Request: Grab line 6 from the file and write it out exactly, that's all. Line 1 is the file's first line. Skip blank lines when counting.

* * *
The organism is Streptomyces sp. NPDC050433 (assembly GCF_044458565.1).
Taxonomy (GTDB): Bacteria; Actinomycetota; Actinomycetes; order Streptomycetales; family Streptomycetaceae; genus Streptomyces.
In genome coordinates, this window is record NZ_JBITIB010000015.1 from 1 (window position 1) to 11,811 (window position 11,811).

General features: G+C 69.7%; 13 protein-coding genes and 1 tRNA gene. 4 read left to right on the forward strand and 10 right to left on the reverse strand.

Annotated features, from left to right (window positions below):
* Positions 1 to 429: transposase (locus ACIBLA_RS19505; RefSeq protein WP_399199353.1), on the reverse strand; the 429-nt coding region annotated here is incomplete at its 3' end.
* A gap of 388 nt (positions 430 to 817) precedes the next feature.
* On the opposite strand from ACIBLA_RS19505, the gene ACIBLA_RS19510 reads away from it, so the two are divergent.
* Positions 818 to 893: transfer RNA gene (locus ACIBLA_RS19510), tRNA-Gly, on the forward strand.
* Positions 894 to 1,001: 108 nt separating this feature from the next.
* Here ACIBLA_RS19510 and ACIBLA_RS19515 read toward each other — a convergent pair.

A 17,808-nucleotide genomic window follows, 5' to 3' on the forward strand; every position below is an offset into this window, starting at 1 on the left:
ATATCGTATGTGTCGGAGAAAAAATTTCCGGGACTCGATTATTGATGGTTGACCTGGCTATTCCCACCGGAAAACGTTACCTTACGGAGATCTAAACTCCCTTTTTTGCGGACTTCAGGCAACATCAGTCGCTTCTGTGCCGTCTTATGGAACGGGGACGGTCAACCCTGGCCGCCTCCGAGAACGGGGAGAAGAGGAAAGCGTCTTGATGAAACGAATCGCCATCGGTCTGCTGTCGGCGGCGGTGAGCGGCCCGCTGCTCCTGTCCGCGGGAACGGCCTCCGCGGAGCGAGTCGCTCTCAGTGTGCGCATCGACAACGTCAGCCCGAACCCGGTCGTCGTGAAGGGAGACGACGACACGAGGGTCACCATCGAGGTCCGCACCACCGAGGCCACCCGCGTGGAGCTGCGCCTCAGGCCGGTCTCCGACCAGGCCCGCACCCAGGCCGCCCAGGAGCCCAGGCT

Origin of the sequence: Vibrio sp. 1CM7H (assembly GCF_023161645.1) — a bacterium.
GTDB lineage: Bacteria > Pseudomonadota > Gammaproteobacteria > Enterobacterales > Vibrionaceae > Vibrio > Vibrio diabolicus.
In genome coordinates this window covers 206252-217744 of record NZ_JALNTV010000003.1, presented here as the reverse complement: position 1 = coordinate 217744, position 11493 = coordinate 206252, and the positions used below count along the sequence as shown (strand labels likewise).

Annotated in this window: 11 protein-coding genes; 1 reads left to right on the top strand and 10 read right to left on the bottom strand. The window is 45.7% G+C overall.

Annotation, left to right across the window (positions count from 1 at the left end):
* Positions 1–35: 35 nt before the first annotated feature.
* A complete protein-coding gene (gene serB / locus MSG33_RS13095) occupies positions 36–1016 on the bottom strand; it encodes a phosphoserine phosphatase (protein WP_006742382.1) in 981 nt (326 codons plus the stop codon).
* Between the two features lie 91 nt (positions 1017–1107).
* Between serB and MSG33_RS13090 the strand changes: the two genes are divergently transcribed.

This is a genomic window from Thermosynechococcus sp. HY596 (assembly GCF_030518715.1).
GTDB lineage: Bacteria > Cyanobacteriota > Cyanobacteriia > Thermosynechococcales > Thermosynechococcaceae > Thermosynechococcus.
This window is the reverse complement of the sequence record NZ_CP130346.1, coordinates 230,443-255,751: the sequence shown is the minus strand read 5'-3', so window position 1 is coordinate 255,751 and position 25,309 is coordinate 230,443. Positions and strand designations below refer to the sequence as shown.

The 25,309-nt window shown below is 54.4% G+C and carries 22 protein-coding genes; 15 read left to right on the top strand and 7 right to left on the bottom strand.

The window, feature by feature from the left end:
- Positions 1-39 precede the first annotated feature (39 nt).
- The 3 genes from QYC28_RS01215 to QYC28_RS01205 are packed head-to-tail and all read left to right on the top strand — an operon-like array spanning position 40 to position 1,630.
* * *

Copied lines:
* Positions 1 to 429: transposase (locus ACIBLA_RS19505; RefSeq protein WP_399199353.1), on the reverse strand; the 429-nt coding region annotated here is incomplete at its 3' end.